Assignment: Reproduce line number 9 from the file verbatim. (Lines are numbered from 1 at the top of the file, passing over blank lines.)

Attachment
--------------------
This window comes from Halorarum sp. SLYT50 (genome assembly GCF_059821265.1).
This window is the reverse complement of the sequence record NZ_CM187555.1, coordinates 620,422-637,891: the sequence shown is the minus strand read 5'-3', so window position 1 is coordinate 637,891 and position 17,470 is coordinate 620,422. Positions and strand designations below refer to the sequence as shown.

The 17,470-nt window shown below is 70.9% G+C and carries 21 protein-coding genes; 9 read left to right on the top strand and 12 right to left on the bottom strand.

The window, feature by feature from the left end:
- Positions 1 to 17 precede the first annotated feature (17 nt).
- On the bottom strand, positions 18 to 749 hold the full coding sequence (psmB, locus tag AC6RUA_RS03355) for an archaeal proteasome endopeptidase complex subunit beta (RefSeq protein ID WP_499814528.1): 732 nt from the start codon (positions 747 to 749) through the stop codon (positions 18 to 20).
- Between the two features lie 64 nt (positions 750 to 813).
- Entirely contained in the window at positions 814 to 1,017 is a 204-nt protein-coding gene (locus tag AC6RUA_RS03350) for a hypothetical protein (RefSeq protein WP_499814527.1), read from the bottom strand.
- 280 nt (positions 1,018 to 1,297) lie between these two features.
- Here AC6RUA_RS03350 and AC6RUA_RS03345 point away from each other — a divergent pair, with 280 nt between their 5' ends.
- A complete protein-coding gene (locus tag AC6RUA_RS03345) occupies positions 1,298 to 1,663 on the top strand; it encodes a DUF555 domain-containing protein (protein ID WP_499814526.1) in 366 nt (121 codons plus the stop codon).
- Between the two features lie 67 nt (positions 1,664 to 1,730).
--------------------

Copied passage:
- 280 nt (positions 1,018 to 1,297) lie between these two features.